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Commissioner of Income-tax Vs. Gaurishankar Agarwalla - Court Judgment

LegalCrystal Citation
Subject;Direct Taxation
CourtGuwahati High Court
Decided On
Case NumberCivil Rule Nos. 27(M), 28(M), 29(M), 30(M), 31(M) and 36(M) of 1976 and 18(M) of 1980
Judge
ActsIncome Tax Act, 1961 - Sections 64 and 256(2); Indian Partnership Act, 1932 - Sections 2(23) and 4
AppellantCommissioner of Income-tax
RespondentGaurishankar Agarwalla
Prior history
Pathak, Actg. C.J.
1. The above numbered applications are under Section 256(2) of the I.T. Act, 1961, asking this court to call for a statement from the Tribunal on the following question of law :
'Whether, on the facts and in the circumstances of the case, and on a proper construction of Section 4 of the Indian Partnership Act, 1932, Section 2(23) and Section 64 of the Income-tax Act, 1961, the Tribunal was justified in holding that the assessee-individual, Shri Gaurishankar Agarwalla, was
Excerpt:
- .....the income-tax act, 1961, the tribunal was justified in holding that the assessee-individual, shri gaurishankar agarwalla, was not the partner of the firm, m/s. chandulal gaurishankar, and in holding on that basis that the share of profits arising in the hands of the minor sons of the assessee in the said firm were not includible in the assessment of the assessee under section 64(ii) of the income-tax act, 1961?' 2. we have very carefully perused the order of the tribunal and find that there is a categorical finding recorded by the tribunal to the effect that shri gaurishinkar agarwalla, although he was a member of the huf, yet since 1964, he formed his own huf with his wife and minor daughters. this finding has been recorded by the tribunal, and, therefore, we find that the question.....
Judgment:

Pathak, Actg. C.J.

1. The above numbered applications are under Section 256(2) of the I.T. Act, 1961, asking this court to call for a statement from the Tribunal on the following question of law :

'Whether, on the facts and in the circumstances of the case, and on a proper construction of Section 4 of the Indian Partnership Act, 1932, Section 2(23) and Section 64 of the Income-tax Act, 1961, the Tribunal was justified in holding that the assessee-individual, Shri Gaurishankar Agarwalla, was not the partner of the firm, M/s. Chandulal Gaurishankar, and in holding on that basis that the share of profits arising in the hands of the minor sons of the assessee in the said firm were not includible in the assessment of the assessee under Section 64(ii) of the Income-tax Act, 1961?'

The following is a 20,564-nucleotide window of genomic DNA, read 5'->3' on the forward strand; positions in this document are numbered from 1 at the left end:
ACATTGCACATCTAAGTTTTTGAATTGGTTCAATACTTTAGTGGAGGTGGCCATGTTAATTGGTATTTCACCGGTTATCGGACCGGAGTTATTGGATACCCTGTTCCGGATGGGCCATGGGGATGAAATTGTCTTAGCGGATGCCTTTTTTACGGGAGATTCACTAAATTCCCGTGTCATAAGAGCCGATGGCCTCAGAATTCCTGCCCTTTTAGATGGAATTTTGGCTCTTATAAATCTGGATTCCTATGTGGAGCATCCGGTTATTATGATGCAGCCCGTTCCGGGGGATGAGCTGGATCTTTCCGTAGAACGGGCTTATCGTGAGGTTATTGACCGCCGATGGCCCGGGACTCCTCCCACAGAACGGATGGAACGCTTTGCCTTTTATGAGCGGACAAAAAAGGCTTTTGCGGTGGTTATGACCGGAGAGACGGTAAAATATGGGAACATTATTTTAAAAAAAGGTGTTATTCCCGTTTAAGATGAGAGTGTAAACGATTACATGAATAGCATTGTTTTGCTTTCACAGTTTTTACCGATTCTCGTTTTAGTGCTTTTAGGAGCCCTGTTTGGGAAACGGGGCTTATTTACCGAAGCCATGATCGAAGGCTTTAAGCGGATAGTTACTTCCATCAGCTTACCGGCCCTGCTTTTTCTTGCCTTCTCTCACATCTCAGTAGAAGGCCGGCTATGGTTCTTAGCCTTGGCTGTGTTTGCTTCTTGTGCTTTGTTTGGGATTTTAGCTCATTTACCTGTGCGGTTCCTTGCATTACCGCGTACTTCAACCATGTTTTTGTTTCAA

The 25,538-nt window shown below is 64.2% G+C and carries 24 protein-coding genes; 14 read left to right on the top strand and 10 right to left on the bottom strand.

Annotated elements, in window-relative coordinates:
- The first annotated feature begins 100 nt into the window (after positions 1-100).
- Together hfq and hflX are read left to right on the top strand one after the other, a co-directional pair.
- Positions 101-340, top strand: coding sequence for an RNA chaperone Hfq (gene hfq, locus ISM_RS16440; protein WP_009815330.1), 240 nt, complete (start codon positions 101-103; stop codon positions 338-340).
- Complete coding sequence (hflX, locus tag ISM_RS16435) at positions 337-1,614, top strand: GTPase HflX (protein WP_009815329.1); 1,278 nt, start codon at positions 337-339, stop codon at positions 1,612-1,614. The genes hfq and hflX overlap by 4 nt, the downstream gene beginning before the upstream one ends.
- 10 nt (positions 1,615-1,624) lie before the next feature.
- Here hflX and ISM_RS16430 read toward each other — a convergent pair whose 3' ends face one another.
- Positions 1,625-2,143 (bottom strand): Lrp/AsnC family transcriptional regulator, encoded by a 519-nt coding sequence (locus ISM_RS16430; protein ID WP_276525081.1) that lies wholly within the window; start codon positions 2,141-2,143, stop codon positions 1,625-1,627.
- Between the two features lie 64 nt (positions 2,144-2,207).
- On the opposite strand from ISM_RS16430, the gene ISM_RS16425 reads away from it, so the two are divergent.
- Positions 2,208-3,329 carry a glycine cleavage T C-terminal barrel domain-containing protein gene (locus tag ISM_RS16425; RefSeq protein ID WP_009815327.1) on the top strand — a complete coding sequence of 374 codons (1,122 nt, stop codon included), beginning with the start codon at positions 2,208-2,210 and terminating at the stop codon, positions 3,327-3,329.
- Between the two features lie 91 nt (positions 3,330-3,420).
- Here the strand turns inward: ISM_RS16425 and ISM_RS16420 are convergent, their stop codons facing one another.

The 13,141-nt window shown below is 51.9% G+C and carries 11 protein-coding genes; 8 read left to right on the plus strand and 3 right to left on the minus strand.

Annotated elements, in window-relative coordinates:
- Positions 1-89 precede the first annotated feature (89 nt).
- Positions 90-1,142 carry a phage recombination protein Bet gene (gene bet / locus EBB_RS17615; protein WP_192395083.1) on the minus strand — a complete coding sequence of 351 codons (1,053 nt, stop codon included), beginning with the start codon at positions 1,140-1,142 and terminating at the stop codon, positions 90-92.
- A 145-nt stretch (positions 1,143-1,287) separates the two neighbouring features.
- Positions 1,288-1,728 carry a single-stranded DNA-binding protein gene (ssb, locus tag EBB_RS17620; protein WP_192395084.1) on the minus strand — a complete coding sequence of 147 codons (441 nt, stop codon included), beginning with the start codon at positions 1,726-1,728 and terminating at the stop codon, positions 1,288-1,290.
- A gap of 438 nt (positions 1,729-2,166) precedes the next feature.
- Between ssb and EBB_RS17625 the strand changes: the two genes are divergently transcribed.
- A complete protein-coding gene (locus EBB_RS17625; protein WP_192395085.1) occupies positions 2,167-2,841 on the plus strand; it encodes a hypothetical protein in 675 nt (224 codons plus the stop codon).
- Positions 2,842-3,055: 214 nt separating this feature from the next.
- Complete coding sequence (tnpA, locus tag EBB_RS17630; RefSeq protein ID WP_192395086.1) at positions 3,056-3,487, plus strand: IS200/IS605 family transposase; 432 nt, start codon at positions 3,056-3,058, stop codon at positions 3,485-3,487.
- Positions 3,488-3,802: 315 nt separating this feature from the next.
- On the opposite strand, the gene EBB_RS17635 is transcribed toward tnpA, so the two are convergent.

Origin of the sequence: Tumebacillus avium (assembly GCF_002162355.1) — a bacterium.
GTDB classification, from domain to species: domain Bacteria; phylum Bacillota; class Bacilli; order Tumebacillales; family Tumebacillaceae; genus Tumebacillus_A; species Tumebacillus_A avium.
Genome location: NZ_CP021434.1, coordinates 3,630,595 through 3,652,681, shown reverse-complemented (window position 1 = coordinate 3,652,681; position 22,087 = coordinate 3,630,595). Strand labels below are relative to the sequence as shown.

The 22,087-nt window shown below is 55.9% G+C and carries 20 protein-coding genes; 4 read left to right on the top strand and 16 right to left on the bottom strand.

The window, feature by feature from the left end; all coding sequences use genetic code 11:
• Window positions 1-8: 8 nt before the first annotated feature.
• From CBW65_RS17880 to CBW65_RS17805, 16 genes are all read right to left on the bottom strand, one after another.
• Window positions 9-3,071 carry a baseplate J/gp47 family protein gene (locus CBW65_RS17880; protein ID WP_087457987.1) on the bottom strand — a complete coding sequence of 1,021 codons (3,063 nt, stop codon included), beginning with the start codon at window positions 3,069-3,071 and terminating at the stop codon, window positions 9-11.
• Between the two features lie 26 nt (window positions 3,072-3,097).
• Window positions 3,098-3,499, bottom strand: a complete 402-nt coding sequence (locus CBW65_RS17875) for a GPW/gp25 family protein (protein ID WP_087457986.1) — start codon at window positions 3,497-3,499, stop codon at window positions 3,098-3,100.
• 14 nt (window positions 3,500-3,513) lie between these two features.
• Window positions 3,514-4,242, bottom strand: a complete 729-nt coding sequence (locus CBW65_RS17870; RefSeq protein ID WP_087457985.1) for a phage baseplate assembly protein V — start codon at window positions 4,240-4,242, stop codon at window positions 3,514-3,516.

2. We have very carefully perused the order of the Tribunal and find that there is a categorical finding recorded by the Tribunal to the effect that Shri Gaurishinkar Agarwalla, although he was a member of the HUF, yet since 1964, he formed his own HUF with his wife and minor daughters. This finding has been recorded by the Tribunal, and, therefore, we find that the question sought to be called for from the Tribunal does not arise out of the impugned order as the same is based on the findings of facts by the Tribunal.

3. Accordingly, we are not inclined to call for a statement of case on the question of law sought to be raised by the petitioner from the Tribunal. Hence, these petitions are rejected. In the facts and circumstances of the case, we pass no order as to costs.


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